Sif Sigmarsdottir, The Sharp Edge of a Snowflake, Hodder Childrens Books, July 2019, 360 pp., RRP $16.99 (pbk), ISBN: 9781444935301
Hannah Eiriksdottir is not in a happy place. After the death of her mother, she is sent to live with her father in Iceland – a father she barely knows. Hannah’s mother was unpredictable and troubled, and Hannah yearns for a normal life: “To me, boring is perfection.”
Imogen Collins is a social media influencer, leading an apparently glamorous and perfect life. She is also very aware that the life of an influencer “isn’t a career – at least not for life. It’s like being a footballer. You’ve got a few good years in you and then you’re out.” Which is why she is working for an organisation called London Analytica. Imogen has a secret, and keeping that secret is proving to be more and more difficult.
When Hannah is sent by her father (who is the editor of the local newspaper) to interview Imogen while she is in Iceland for work, the two young women unexpectedly find themselves immersed in a dark world of intrigue, leading ultimately to murder.
Chapters alternate between Hannah and Imogen’s points of view, and reference their Instagram posts. Sigmarsdottir uses the first person for Hannah, and the third person for Imogen, making Hannah’s point of view the focus of the novel.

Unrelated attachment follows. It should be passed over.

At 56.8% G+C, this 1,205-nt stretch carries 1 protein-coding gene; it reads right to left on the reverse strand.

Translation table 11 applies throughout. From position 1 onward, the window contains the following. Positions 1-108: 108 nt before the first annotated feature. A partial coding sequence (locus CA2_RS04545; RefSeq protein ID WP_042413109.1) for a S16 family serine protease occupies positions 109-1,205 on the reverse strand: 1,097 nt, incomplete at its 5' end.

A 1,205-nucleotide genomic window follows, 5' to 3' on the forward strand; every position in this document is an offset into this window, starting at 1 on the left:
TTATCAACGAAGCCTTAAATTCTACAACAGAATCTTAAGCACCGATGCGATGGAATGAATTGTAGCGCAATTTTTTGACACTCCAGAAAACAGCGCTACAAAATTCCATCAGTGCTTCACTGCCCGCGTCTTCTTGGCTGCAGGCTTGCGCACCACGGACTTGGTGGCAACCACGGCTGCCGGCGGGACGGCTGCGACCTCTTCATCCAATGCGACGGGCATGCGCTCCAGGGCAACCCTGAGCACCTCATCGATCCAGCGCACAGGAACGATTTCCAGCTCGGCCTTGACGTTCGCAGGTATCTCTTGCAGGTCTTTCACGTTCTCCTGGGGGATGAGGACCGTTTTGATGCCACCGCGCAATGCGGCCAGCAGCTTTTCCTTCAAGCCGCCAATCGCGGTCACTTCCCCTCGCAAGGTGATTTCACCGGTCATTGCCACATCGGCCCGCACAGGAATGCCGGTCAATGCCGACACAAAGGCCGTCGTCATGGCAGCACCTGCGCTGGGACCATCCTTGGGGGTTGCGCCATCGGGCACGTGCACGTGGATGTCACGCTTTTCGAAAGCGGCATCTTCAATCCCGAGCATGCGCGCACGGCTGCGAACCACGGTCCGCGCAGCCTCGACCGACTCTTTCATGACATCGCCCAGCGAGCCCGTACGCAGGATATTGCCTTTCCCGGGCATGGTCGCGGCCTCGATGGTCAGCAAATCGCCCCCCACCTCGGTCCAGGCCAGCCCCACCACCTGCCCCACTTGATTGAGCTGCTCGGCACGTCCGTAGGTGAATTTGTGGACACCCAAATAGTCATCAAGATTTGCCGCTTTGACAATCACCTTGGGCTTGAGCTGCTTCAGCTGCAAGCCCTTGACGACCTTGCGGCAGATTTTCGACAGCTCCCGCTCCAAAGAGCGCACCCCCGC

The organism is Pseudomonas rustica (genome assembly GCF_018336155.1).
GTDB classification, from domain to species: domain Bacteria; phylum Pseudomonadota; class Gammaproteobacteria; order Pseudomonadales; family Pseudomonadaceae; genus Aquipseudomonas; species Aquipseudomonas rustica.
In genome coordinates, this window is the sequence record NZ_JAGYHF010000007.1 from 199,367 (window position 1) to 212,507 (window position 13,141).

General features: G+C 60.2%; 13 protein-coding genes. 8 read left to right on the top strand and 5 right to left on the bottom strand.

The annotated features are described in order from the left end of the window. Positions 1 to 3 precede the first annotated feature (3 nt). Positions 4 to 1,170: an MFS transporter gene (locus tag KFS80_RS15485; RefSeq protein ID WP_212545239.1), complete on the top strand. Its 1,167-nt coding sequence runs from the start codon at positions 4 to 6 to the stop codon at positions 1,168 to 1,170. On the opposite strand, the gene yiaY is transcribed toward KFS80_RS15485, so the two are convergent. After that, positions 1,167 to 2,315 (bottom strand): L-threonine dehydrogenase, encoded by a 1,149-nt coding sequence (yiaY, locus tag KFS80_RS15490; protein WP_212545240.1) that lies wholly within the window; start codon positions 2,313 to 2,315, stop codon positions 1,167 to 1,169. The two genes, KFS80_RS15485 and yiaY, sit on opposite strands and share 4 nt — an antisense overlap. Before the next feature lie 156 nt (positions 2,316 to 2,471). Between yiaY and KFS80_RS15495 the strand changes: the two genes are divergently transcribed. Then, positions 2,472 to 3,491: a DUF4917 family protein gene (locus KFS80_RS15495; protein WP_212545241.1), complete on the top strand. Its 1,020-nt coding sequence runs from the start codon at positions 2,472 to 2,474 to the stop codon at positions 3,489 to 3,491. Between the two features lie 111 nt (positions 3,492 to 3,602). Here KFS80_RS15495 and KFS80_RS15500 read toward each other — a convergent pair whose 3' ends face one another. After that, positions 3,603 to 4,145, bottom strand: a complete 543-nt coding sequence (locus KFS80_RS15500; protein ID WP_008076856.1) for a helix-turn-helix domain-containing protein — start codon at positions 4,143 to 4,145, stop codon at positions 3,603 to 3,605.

The author has tackled a lot of issues in this book, including mental health, sexual assault, grief, and the sometimes corrosive power of social media. As Hannah ruminates, “It’s strange how another person’s accomplishment can diminish your whole existence. It’s like you’re only as good/worthy/talented as the next person is crap.” Imogen too is very aware of the addiction of a high profile on social media: “ It’s the buzz she gets when she wakes up in the morning and sees that she is seen, she is heard, she is loved. The feeling is more invigorating than coffee.”
I have seen Sigmarsdottir referred to as a feminist writer. The young women in this novel certainly carry the story; the young men they are involved with are mere caricatures, and I found it difficult to distinguish between the two of them! Hannah and Imogen are three dimensional characters: sometimes a bit whiney, sometimes brave and sometimes self-doubting. Young adult readers will find themselves easily relating to them both.
The novel finishes with a teaser, and an obvious segue to a second book involving Hannah investigating a further mystery.
There are issues in this book that make it unsuitable for younger readers, and I would recommend it for readers 14 years old plus.
Reviewed by Gaby Meares